A Legal System, Not a Justice System

An excerpt from Humbling and Humility

I don’t think we have a justice system,” Sid declared, back with his notes. “We have a legal system.”

Nods of agreement from some in the group, confused looks from others. What do you mean, Sid? Isn’t that the same thing, and aren’t you just playing with words? Sid said what he meant is that the system isn’t necessarily designed to mete justice as we expect it to do. Because justice is, in most cases, relative; what is just for one may not be so for another. It is simply a system of laws and enforcement, with courts serving to officiate over determinations regarding laws broken and the manner of such infraction. In short, it is, like any other government system, prone to manipulation and corruption, though it has been designed to be impartial and fair, more or less, with checks and balances built in.

Honesty is not always the best policy within the legal system,” ventured Sid.

I could attest to that from personal experience. Consequences of my honesty with law enforcement included arrest, prosecution, and this re-education program. The police report filed, and conversations with Mindy, my lawyer, helped confirm that for me.

I recall, when questioned by officer Gormon Grigorevic prior to my arrest, telling him everything that I knew had transpired: my wife’s absence until late in the night, her lack of response to repeated calls to her cell phone, her return past 10pm, and my requests that she and I discuss that disagreement downstairs. She had ignored my repeated requests and those of my son as well. I entered the kids’ bedroom, pulled on her arm as she lay on the bed, insisting that she come down to discuss the matter. I described the ensuing emotional discussions downstairs, in the course of which she repeatedly called a non-emergency police number, disconnecting the line at each instance. I had no qualms in describing everything that happened to Gormon as comprehensively as could be recalled. It’s fair to say I trusted the police then.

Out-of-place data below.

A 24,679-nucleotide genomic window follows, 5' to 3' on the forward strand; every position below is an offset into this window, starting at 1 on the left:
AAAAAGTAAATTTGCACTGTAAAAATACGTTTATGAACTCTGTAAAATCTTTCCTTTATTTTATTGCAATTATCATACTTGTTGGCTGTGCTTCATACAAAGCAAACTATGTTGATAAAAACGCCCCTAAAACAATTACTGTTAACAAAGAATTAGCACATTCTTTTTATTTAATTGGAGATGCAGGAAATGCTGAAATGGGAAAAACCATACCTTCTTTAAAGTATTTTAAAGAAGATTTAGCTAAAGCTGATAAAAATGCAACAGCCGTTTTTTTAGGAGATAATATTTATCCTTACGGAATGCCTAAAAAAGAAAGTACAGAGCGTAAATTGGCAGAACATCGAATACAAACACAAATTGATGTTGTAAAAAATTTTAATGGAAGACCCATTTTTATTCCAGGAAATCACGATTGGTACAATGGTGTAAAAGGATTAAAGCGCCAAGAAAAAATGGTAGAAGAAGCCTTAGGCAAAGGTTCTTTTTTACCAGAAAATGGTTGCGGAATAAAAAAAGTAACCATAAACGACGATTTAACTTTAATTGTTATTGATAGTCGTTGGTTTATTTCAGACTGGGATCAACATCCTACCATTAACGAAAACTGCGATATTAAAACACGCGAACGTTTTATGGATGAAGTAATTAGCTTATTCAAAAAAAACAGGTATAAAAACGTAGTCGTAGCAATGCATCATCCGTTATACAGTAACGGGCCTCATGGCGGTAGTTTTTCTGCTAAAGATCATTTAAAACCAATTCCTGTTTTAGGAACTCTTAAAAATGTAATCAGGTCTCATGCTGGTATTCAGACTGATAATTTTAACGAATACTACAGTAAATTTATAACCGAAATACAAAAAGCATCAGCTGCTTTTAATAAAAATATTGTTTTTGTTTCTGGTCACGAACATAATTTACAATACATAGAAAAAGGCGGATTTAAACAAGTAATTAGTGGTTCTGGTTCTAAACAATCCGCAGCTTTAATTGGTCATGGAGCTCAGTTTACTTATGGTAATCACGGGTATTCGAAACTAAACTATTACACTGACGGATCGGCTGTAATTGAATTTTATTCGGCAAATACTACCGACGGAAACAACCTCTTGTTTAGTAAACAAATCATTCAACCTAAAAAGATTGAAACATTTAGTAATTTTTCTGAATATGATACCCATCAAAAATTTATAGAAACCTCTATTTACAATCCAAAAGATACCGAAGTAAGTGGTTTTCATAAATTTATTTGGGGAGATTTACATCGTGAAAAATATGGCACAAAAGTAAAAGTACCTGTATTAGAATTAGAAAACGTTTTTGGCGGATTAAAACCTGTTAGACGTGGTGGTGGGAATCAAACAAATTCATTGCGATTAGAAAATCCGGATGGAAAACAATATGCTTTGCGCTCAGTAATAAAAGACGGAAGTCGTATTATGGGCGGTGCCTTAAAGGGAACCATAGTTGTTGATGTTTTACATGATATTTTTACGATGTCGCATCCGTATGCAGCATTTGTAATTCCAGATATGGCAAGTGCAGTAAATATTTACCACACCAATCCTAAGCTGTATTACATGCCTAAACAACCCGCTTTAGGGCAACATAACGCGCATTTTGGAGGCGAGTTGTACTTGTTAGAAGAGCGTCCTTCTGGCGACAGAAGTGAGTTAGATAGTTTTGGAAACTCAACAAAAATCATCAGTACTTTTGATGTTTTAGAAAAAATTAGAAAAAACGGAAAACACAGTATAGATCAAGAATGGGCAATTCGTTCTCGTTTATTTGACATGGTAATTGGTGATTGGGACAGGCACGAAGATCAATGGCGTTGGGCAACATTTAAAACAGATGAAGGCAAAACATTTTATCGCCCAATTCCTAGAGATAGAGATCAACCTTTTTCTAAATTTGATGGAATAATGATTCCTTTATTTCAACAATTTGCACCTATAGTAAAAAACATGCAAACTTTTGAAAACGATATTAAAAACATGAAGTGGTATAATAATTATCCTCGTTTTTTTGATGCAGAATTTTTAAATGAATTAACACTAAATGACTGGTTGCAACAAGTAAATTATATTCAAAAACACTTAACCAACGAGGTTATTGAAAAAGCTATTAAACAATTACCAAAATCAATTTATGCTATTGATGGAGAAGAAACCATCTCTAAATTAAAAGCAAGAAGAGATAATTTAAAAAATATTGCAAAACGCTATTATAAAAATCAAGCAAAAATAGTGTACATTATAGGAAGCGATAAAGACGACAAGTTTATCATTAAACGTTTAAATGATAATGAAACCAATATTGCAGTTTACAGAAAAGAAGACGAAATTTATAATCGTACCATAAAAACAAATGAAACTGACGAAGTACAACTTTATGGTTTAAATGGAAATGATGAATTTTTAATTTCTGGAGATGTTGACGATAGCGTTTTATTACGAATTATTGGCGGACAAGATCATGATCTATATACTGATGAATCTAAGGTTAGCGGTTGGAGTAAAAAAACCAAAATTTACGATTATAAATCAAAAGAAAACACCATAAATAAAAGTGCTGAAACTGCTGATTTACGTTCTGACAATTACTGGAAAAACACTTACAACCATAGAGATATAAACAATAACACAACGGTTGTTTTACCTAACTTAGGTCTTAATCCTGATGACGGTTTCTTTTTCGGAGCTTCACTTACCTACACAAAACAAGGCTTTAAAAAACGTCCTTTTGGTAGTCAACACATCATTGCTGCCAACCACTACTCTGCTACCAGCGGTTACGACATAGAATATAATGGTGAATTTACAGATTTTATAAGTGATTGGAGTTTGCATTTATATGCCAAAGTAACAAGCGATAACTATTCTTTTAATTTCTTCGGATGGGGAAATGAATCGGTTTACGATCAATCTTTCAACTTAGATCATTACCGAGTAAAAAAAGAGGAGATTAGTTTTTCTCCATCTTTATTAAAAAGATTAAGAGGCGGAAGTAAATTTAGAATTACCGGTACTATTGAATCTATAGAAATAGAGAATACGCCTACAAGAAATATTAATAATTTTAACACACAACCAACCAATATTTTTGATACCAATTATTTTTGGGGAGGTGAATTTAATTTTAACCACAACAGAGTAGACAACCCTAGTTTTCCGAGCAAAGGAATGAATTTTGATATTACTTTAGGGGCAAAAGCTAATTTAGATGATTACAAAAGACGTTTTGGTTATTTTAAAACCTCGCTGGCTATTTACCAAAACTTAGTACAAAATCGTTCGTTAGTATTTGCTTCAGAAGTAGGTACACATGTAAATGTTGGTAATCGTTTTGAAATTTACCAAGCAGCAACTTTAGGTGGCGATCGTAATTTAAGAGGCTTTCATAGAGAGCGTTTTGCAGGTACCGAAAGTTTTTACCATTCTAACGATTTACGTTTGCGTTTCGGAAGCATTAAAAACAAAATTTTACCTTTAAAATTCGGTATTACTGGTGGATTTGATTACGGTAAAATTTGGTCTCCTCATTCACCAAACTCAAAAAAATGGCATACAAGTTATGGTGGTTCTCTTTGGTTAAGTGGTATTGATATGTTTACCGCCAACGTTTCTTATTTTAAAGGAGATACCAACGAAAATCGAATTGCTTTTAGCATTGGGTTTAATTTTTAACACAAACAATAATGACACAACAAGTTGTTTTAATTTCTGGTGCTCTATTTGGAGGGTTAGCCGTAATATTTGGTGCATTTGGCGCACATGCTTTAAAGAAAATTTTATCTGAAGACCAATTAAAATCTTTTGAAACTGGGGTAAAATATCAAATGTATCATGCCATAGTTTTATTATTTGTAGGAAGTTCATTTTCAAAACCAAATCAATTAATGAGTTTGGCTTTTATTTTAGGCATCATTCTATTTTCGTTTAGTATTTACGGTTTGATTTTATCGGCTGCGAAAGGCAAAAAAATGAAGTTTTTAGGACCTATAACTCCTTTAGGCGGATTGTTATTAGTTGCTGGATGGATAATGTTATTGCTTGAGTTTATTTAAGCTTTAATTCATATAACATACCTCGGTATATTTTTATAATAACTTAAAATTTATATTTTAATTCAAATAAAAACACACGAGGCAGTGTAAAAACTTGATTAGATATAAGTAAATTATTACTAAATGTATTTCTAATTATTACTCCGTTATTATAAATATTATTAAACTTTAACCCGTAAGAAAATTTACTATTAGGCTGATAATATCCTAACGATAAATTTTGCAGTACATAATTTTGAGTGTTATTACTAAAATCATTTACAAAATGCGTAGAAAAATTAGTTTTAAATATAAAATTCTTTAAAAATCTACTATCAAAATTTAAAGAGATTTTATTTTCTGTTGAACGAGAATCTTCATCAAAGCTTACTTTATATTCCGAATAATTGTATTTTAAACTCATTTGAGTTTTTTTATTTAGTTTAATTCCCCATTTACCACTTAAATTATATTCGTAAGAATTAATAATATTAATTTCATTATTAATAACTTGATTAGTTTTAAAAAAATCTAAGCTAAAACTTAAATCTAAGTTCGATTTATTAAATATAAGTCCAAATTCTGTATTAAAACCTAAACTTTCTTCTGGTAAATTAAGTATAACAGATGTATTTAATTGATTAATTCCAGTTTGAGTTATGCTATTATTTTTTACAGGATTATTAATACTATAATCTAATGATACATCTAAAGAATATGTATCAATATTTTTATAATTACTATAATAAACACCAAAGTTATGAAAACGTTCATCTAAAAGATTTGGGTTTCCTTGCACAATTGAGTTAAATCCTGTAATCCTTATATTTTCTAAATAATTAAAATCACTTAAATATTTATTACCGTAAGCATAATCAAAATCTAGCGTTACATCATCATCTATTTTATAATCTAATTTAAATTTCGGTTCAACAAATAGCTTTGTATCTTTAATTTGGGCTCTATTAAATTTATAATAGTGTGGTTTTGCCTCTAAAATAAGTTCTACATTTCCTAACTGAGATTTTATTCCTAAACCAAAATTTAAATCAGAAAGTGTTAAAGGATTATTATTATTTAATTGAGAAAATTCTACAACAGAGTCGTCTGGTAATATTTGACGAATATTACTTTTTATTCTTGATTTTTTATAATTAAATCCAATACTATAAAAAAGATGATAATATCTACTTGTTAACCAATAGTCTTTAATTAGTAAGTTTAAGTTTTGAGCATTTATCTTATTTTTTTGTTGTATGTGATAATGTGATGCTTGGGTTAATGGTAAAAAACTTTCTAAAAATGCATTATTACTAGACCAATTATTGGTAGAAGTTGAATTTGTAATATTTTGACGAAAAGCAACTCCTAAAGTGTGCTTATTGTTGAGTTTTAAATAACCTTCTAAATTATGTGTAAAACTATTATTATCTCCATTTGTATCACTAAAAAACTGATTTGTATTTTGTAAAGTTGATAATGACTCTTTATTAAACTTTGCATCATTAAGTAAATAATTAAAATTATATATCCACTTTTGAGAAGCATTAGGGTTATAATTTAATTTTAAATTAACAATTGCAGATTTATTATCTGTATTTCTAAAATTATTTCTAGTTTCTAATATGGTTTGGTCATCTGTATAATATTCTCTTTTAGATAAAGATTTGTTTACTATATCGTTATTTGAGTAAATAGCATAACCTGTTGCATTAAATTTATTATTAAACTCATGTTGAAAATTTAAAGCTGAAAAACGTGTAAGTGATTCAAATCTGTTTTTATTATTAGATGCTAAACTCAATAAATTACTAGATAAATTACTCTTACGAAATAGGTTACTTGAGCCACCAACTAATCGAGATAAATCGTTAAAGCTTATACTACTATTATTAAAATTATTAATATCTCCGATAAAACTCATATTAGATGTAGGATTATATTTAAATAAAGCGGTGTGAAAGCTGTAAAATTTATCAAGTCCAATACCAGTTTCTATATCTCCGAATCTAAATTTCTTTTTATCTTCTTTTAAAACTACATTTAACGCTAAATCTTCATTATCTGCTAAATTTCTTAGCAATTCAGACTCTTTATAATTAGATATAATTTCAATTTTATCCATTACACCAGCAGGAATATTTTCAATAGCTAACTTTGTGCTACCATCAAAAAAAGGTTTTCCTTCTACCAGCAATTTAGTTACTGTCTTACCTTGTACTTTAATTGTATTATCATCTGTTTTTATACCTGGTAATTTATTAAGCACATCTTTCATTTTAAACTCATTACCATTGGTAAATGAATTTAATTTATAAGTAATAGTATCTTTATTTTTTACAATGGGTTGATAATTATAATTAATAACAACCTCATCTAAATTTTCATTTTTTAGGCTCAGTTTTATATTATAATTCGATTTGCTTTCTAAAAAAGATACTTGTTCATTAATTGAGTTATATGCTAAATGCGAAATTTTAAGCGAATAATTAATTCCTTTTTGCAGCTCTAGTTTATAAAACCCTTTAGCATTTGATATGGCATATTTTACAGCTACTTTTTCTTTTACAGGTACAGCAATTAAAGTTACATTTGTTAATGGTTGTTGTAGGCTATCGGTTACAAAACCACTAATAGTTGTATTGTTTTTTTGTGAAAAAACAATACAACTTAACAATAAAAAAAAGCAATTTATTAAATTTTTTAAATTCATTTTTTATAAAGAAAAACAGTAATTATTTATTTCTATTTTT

It was Mindy who told me that Gormon, who expressed surprise in his conversation with my wife, had told my spouse that with what I was telling them, they’d have no problem arresting and prosecuting me. It was as if an adversarial side was chosen by law enforcement personnel, and honesty by the other side then became helpful ammunition for the system. The other cop, of Hispanic ethnicity––from Feliz, his name––who accompanied Gormon, had looked at me sympathetically as matters unfolded that night. Gormon was in charge, and I had been deemed the criminal. Judge-jury-executioner mode again.


About Rian Nejar

Rian Nejar is an Indian-American author. He trained and worked as an engineer in India, lived briefly in the Middle East, and arrived in America in the early 90's. After a Master’s degree in electrical engineering in America, he worked as an academic instructor, engineer, entrepreneur, and technical writer over the two decades since. Humbling and Humility (http://goo.gl/FKUnCM) is his first mainstream nonfiction. He lives and writes in the Southwest United States.
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